U.S. sues Boise broadcaster over radio promotion

krodine@idahostatesman.comMay 2, 2013 

— Radio station KJOT-FM (105.1) held a grand-prize giveaway event at a sponsor's business, drawing listeners hoping to win 15 prizes - including a 2001 Honda car, a dirt bike, appliances and gift cards - packed into a garage. All of the prizes went to the one person who ended up with a key to the garage.

Nine days later, someone filed a complaint with the Federal Communications Commission, saying the station - then called J105, now Variety Rock 105.1 -had not made clear that the contest was winner-take-all. The commission, which regulates over-the-air broadcasters, ultimately agreed.

Journal Broadcast Corp., the station's owner, refuted the allegation, but the FCC this past March ordered the company to pay a $4,000 "forfeiture" for violating commission rules governing radio contests. The company didn't pay.

On April 8, it asked the FCC to reconsider, saying the forfeiture order was based on incomplete information, misapplied a precedent and denied the media company due process.

On April 26 - five years to the day of the prize giveaway - Idaho's U.S. attorney, Wendy Olson, sued in federal court in Boise seeking the initial penalty plus interest.

According to the government, only two of the 10 promotional transcripts provided by Journal Broadcast indicated that all of the prizes would go to one person. Journal Broadcast argued that the contest's name, "Ultimate Garage," also indicated that everything in the garage would go to one person, according to court documents.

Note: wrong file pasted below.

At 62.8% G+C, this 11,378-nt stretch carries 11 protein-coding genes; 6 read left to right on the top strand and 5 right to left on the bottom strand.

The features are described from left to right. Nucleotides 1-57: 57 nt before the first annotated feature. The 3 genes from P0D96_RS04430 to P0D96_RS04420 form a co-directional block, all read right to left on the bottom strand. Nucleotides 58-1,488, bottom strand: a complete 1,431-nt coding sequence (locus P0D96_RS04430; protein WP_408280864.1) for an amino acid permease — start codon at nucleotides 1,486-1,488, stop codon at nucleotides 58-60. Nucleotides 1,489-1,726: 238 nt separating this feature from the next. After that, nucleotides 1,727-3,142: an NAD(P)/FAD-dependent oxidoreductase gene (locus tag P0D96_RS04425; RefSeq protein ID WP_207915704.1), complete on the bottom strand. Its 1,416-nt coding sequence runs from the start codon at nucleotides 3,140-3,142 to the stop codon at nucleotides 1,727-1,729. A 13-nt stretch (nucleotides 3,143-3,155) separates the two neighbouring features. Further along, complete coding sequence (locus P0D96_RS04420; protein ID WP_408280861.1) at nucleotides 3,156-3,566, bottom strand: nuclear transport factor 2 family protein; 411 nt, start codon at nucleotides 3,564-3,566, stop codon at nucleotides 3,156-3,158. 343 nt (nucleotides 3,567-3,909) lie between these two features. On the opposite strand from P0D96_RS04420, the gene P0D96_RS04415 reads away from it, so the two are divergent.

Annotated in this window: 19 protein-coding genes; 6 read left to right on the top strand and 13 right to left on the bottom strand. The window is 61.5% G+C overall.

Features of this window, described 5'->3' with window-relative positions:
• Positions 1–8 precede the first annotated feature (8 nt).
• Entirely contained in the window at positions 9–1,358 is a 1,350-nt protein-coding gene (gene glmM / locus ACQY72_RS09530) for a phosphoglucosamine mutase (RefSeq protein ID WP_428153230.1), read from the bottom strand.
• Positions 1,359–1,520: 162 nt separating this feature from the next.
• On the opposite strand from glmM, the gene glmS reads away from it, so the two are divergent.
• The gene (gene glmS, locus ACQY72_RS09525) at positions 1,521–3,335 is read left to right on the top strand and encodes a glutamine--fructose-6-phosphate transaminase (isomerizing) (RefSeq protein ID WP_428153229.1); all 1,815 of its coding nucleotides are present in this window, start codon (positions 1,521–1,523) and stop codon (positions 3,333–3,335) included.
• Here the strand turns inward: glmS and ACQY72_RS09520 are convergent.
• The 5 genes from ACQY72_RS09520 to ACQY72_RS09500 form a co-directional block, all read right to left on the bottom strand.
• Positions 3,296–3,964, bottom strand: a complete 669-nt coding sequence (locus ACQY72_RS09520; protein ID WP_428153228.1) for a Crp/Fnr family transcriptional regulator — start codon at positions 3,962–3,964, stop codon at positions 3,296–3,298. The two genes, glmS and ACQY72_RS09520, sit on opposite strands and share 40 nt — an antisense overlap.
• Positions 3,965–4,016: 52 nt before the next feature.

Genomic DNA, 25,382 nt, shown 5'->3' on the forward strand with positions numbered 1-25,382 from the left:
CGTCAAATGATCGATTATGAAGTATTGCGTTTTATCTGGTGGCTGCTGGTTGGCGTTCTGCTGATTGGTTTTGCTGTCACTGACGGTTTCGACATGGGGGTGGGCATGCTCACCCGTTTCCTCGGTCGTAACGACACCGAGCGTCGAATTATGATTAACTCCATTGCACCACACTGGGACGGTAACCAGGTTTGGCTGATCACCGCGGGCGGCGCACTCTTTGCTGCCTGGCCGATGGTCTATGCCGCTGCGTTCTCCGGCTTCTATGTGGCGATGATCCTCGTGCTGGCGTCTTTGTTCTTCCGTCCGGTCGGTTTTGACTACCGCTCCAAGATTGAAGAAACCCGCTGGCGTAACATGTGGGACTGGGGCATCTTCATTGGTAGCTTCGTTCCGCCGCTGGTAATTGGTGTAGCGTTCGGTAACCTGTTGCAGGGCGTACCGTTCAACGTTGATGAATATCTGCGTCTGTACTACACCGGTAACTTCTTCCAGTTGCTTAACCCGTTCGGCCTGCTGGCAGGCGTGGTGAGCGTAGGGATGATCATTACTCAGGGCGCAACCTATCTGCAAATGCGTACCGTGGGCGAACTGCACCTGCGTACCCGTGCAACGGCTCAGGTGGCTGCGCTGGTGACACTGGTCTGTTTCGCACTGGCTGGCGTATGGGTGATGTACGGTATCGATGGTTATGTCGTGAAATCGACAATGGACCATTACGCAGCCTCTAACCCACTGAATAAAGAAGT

The FCC did not find evidence to support the complainant's other allegation - that the winner was predetermined.

Marie McGlynn-Peach, vice president and general manager for Journal Broadcast Group Idaho, said Wednesday she couldn't comment because the issue is in litigation.

No court date has been set for this case, but a federal judge has ordered plaintiff and defendant to come up with a litigation plan by mid-July.

Journal Broadcast Corp. owns TV and radio stations in 12 U.S. states, including the Boise-Nampa and Twin Falls markets.

Kristin Rodine: 377-6447

Idaho Statesman is pleased to provide this opportunity to share information, experiences and observations about what's in the news. Some of the comments may be reprinted elsewhere in the site or in the newspaper. We encourage lively, open debate on the issues of the day, and ask that you refrain from profanity, hate speech, personal comments and remarks that are off point. Thank you for taking the time to offer your thoughts.

Commenting FAQs | Terms of Service